Antifa protesters marched on Piedmont Park in Atlanta, Georgia this week, bent on destroying the "Confederate monument" they said was encouraging racism in their community. But it was only after they'd vandalized and spray-painted the statue that they realized it was a "peace monument" designed to encourage national healing in the wake of the Civil War.
Monday night, a crowd bearing signs that read "Defend C-ville" marched from one Atlanta park to another, demonstrating against the white supremacists who caused havoc in Charlottesville, North Carolina over the weekend.
Once they got to Piedmont Park, black-clad members of Antifa, attacked the statue, spraying it with paint, putting a chain around its neck, and attempting, unsuccessfully, to drag the giant statute off its base. When they realized they couldn't topple the behemoth, they disbanded, but not before causing serious damage.
The Associated Press managed to capture the bold and courageous property damage as it happened.
Unfortunately for Antifa, who were clearly to busy opposing fascism to read a plaque at the base of the monument (which is printed with the words, "Cease firing, peace is priceless,”) or do any basic Google research, what they thought was a pro-Confederate memorial turned out to be a monument to peace.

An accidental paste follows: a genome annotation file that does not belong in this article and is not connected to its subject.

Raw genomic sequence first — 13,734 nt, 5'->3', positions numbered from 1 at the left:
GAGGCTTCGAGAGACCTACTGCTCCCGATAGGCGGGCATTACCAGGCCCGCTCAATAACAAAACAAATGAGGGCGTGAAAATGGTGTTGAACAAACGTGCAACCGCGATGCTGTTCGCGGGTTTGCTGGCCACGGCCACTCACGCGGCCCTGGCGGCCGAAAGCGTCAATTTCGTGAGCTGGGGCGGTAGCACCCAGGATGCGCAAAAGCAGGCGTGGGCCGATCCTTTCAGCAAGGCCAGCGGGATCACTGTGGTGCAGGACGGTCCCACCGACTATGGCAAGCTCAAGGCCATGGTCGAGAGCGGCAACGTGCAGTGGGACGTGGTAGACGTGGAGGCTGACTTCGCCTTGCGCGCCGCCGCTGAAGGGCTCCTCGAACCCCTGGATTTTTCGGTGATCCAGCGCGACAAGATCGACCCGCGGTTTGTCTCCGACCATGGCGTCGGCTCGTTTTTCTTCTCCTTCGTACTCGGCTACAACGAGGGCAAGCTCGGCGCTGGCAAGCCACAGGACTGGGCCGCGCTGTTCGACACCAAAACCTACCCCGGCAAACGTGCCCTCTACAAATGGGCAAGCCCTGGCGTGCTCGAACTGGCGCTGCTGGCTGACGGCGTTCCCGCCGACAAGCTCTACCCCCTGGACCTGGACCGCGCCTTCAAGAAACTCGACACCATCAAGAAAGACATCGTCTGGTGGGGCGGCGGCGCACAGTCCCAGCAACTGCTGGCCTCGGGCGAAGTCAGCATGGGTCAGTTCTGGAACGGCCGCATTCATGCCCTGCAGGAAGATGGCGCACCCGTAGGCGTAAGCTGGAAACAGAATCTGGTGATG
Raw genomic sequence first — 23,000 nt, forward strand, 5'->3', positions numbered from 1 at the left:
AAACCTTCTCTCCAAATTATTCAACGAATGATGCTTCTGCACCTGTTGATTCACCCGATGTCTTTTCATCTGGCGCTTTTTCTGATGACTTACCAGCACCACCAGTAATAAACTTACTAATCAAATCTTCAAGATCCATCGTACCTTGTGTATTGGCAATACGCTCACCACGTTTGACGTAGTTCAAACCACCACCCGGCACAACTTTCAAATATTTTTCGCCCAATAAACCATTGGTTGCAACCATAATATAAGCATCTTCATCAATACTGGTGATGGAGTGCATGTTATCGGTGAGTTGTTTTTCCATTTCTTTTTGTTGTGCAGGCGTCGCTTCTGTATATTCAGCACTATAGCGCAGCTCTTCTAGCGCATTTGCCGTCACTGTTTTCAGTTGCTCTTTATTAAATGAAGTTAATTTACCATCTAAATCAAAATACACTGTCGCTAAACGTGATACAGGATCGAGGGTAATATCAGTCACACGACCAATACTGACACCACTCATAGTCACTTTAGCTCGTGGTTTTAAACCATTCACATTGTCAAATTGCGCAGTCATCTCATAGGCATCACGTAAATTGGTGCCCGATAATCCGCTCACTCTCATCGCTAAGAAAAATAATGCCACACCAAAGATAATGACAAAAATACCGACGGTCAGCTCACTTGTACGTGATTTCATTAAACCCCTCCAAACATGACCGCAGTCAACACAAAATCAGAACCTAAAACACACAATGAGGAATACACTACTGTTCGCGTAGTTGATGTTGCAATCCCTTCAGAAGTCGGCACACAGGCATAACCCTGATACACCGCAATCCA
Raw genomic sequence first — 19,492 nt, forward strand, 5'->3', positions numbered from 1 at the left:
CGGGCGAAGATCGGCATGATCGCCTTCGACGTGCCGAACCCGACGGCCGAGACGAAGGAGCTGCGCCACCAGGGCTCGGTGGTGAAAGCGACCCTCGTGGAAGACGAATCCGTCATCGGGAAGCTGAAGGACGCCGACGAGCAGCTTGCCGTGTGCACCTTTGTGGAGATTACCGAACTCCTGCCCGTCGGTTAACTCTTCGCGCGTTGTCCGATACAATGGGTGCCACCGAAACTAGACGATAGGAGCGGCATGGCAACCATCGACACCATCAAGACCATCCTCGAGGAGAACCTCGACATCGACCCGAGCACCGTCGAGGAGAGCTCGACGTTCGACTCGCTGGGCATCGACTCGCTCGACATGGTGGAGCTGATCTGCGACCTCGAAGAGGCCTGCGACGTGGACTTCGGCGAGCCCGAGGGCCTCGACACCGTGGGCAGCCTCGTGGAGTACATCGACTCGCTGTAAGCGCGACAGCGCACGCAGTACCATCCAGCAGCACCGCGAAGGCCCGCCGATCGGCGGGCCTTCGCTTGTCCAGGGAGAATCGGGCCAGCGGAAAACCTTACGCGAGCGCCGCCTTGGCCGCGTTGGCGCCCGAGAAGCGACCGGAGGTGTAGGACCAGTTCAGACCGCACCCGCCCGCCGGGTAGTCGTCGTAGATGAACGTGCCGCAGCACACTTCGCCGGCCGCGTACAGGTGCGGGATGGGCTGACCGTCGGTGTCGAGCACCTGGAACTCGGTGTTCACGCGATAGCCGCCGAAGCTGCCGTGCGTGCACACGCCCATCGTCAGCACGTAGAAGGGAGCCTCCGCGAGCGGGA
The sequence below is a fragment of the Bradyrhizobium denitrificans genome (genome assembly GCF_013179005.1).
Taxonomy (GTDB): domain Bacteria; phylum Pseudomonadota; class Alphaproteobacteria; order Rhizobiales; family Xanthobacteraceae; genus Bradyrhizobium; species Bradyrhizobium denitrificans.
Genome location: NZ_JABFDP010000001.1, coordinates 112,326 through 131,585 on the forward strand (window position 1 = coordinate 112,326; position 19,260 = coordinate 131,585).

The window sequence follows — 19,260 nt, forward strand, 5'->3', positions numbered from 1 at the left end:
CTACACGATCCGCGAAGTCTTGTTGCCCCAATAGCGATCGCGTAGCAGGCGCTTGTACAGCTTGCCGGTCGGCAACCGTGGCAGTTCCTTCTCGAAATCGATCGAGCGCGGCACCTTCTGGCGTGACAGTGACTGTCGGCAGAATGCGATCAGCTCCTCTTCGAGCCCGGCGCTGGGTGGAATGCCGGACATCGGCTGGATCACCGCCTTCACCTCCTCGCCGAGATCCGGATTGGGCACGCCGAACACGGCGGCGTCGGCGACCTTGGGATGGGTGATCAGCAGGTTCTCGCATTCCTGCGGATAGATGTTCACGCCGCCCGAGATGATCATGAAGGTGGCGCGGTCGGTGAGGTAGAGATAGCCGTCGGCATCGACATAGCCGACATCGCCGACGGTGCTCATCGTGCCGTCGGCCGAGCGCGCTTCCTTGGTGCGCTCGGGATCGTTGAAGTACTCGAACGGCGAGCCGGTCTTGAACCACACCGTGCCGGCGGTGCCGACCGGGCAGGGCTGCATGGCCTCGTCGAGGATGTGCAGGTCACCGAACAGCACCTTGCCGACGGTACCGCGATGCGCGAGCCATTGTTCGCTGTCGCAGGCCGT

The statue, which depicts an angel guiding a Confederate soldier to lay down his arms, was erected in 1911, well after the Civil War, and a part of an organized effort in Atlanta to encourage peace and healing in the wake of a bloody and destructive era in the state's history.
“These guys realized a national healing needed to take place,” Thornton Kennedy, a local historian, told the Atlanta Journal-Constitution, speaking of the citizens who erected the statute at the beginning of the 20th Century. “They organized a peace tour of the North, which is really remarkable,” Kennedy said. “These were guys who fought in the Civil War, against Union troops.”
But, it looked just a little too much like a Confederate monument for Antifa's taste, so clearly it had to go. According to the A J-C, a member of the group did try to warn the masked vigilantes that the statue wasn't what they thought it was, but that person's statement was met with a chorus of "boos and catcalls."
In the wake of their huge mistake, All Out Atlanta, the group that organized the vandalism, issued a statement claiming that "liberal America" has "blood on its hands." They said they will continue their crusade against Confederate monuments, but failed to mention if they plan on Googling their intended targets in the future.
Authorities in Atlanta say the statue suffered major damage in the melee, and they have yet to determine whether they can fix it, or whether it must be removed.